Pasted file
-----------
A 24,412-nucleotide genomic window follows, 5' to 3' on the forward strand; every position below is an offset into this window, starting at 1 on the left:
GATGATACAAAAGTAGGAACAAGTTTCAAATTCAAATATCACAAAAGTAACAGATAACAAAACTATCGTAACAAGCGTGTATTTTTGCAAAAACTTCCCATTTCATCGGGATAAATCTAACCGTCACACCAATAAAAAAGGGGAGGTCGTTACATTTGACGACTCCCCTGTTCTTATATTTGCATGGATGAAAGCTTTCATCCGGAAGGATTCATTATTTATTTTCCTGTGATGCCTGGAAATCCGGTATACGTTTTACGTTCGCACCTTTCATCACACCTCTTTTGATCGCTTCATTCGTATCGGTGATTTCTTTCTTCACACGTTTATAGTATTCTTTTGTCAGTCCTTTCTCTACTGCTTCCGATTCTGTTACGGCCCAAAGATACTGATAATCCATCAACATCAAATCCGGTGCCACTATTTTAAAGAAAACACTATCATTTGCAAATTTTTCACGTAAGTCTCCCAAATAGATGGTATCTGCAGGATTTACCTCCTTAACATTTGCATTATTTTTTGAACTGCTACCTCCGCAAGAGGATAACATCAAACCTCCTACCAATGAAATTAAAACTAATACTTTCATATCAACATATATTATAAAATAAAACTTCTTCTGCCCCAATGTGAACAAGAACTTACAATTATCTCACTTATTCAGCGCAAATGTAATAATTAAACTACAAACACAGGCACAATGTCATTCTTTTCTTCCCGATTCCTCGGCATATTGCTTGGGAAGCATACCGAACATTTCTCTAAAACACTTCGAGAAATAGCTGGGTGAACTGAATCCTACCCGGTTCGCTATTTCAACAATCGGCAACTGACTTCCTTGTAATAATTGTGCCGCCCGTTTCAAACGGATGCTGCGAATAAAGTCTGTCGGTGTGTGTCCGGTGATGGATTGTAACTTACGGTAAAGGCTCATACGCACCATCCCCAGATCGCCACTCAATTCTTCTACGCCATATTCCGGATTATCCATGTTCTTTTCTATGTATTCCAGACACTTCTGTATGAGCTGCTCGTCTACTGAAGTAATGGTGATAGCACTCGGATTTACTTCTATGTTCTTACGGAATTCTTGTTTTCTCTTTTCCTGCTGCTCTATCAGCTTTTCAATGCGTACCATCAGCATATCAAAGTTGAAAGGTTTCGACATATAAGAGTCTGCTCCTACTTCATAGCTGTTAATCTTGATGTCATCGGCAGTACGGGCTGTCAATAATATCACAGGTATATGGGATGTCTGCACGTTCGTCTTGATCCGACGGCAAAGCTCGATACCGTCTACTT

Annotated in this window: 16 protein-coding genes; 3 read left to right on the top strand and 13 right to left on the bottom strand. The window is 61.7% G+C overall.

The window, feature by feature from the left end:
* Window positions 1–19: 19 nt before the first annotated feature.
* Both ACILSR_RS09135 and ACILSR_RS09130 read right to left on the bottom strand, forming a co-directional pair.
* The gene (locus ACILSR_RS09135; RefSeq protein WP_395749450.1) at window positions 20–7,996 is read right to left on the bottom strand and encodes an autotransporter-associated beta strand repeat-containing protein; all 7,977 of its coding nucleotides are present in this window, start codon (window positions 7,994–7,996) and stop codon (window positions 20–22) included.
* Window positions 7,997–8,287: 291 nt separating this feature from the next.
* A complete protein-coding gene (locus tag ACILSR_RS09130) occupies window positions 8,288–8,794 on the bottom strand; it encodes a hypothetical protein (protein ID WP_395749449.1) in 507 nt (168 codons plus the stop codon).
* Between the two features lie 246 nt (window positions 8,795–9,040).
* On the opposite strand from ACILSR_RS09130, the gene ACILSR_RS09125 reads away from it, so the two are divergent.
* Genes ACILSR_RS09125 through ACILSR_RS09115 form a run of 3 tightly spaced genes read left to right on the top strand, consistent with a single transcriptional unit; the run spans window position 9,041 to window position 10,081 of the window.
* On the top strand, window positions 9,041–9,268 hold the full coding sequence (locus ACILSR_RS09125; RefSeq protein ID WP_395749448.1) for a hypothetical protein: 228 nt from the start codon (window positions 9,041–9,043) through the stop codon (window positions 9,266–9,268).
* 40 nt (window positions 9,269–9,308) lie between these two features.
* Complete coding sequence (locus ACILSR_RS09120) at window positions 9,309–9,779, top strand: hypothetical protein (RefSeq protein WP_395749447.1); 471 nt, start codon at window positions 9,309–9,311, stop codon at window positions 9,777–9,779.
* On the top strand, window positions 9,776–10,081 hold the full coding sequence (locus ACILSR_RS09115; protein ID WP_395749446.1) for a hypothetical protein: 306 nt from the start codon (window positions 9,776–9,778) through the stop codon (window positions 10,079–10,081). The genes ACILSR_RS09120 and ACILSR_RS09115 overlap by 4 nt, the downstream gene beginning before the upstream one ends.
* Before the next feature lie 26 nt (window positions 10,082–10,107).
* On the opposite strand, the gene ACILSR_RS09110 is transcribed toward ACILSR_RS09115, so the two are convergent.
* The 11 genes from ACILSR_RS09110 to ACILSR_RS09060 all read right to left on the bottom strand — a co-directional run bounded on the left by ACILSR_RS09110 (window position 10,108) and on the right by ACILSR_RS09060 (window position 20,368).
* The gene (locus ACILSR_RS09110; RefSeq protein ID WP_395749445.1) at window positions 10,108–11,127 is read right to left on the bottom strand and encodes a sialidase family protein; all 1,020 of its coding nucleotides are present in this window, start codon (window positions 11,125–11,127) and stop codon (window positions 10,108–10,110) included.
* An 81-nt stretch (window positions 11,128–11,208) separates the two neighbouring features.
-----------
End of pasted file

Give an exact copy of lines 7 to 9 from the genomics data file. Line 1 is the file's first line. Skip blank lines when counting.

* The gene (locus ACILSR_RS09135; RefSeq protein WP_395749450.1) at window positions 20–7,996 is read right to left on the bottom strand and encodes an autotransporter-associated beta strand repeat-containing protein; all 7,977 of its coding nucleotides are present in this window, start codon (window positions 7,994–7,996) and stop codon (window positions 20–22) included.
* Window positions 7,997–8,287: 291 nt separating this feature from the next.
* A complete protein-coding gene (locus tag ACILSR_RS09130) occupies window positions 8,288–8,794 on the bottom strand; it encodes a hypothetical protein (protein ID WP_395749449.1) in 507 nt (168 codons plus the stop codon).